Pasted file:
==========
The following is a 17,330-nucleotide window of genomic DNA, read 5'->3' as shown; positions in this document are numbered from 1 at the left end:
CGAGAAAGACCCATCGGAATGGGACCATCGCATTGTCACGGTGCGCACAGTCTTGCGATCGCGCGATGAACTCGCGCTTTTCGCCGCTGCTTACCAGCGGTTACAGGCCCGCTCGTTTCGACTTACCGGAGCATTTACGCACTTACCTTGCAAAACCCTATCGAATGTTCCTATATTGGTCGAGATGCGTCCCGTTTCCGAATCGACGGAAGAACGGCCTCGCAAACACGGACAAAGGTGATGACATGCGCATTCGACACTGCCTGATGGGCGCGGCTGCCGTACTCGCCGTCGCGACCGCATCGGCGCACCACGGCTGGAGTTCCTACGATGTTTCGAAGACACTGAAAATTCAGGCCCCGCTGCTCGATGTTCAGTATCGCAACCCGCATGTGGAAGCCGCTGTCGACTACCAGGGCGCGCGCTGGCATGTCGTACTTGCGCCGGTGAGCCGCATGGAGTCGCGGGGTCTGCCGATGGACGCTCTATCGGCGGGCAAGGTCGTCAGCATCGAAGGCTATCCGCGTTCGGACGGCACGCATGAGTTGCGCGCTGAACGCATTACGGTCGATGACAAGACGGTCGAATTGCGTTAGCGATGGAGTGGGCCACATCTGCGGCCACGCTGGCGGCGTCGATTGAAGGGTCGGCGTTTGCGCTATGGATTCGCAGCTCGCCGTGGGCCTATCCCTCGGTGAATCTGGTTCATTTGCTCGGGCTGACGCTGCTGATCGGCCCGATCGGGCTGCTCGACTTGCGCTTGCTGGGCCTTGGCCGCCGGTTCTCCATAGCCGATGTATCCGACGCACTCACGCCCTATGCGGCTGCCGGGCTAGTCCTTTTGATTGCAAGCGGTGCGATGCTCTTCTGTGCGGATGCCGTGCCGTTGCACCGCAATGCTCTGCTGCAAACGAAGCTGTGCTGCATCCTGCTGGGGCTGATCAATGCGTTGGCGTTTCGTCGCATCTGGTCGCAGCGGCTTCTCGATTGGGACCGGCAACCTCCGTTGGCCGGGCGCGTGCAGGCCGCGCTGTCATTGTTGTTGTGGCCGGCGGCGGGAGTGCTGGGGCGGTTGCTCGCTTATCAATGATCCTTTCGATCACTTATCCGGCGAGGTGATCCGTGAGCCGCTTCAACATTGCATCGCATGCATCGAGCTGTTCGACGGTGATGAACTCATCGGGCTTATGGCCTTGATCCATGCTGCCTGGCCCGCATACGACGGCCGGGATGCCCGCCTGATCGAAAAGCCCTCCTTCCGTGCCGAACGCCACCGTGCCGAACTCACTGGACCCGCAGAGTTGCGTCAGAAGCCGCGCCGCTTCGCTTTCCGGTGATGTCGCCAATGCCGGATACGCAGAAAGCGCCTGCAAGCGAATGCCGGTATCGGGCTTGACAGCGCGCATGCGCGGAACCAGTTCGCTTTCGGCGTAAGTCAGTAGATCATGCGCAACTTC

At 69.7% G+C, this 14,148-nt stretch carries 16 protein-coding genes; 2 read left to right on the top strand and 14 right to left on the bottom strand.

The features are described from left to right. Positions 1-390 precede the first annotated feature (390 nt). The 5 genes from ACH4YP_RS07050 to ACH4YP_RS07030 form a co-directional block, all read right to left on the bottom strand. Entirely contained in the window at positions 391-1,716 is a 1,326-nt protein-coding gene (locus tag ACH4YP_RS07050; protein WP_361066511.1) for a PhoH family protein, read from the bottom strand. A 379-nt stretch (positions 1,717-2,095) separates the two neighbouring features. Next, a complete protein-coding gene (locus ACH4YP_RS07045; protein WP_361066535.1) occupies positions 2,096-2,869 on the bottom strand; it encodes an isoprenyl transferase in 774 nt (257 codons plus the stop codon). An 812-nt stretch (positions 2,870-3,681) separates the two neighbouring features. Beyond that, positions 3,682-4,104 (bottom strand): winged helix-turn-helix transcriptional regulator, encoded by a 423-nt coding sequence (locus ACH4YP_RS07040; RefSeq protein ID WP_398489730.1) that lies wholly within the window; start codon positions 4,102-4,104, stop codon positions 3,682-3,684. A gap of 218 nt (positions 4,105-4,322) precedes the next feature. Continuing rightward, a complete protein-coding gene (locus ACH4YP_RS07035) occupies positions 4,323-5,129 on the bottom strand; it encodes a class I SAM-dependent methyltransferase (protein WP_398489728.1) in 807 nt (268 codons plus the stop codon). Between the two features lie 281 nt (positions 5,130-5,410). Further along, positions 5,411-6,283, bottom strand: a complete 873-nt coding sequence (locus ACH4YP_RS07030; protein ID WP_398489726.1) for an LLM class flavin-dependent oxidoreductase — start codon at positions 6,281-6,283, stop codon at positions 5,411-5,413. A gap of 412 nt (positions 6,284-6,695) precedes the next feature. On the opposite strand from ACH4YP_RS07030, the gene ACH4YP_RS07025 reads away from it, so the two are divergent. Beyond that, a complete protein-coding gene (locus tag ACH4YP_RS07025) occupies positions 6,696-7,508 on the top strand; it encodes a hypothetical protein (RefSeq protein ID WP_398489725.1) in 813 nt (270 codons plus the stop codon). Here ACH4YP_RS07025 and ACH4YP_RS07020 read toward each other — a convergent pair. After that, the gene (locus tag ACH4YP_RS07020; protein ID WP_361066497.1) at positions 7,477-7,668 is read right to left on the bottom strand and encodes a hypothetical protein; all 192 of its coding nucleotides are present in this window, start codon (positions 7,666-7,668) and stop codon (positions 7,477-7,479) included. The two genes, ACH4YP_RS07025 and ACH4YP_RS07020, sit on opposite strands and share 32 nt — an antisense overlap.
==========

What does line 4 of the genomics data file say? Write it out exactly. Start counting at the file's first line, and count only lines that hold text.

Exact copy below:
The features are described from left to right. Positions 1-390 precede the first annotated feature (390 nt). The 5 genes from ACH4YP_RS07050 to ACH4YP_RS07030 form a co-directional block, all read right to left on the bottom strand. Entirely contained in the window at positions 391-1,716 is a 1,326-nt protein-coding gene (locus tag ACH4YP_RS07050; protein WP_361066511.1) for a PhoH family protein, read from the bottom strand. A 379-nt stretch (positions 1,717-2,095) separates the two neighbouring features. Next, a complete protein-coding gene (locus ACH4YP_RS07045; protein WP_361066535.1) occupies positions 2,096-2,869 on the bottom strand; it encodes an isoprenyl transferase in 774 nt (257 codons plus the stop codon). An 812-nt stretch (positions 2,870-3,681) separates the two neighbouring features. Beyond that, positions 3,682-4,104 (bottom strand): winged helix-turn-helix transcriptional regulator, encoded by a 423-nt coding sequence (locus ACH4YP_RS07040; RefSeq protein ID WP_398489730.1) that lies wholly within the window; start codon positions 4,102-4,104, stop codon positions 3,682-3,684. A gap of 218 nt (positions 4,105-4,322) precedes the next feature. Continuing rightward, a complete protein-coding gene (locus ACH4YP_RS07035) occupies positions 4,323-5,129 on the bottom strand; it encodes a class I SAM-dependent methyltransferase (protein WP_398489728.1) in 807 nt (268 codons plus the stop codon). Between the two features lie 281 nt (positions 5,130-5,410). Further along, positions 5,411-6,283, bottom strand: a complete 873-nt coding sequence (locus ACH4YP_RS07030; protein ID WP_398489726.1) for an LLM class flavin-dependent oxidoreductase — start codon at positions 6,281-6,283, stop codon at positions 5,411-5,413. A gap of 412 nt (positions 6,284-6,695) precedes the next feature. On the opposite strand from ACH4YP_RS07030, the gene ACH4YP_RS07025 reads away from it, so the two are divergent. Beyond that, a complete protein-coding gene (locus tag ACH4YP_RS07025) occupies positions 6,696-7,508 on the top strand; it encodes a hypothetical protein (RefSeq protein ID WP_398489725.1) in 813 nt (270 codons plus the stop codon). Here ACH4YP_RS07025 and ACH4YP_RS07020 read toward each other — a convergent pair. After that, the gene (locus tag ACH4YP_RS07020; protein ID WP_361066497.1) at positions 7,477-7,668 is read right to left on the bottom strand and encodes a hypothetical protein; all 192 of its coding nucleotides are present in this window, start codon (positions 7,666-7,668) and stop codon (positions 7,477-7,479) included. The two genes, ACH4YP_RS07025 and ACH4YP_RS07020, sit on opposite strands and share 32 nt — an antisense overlap.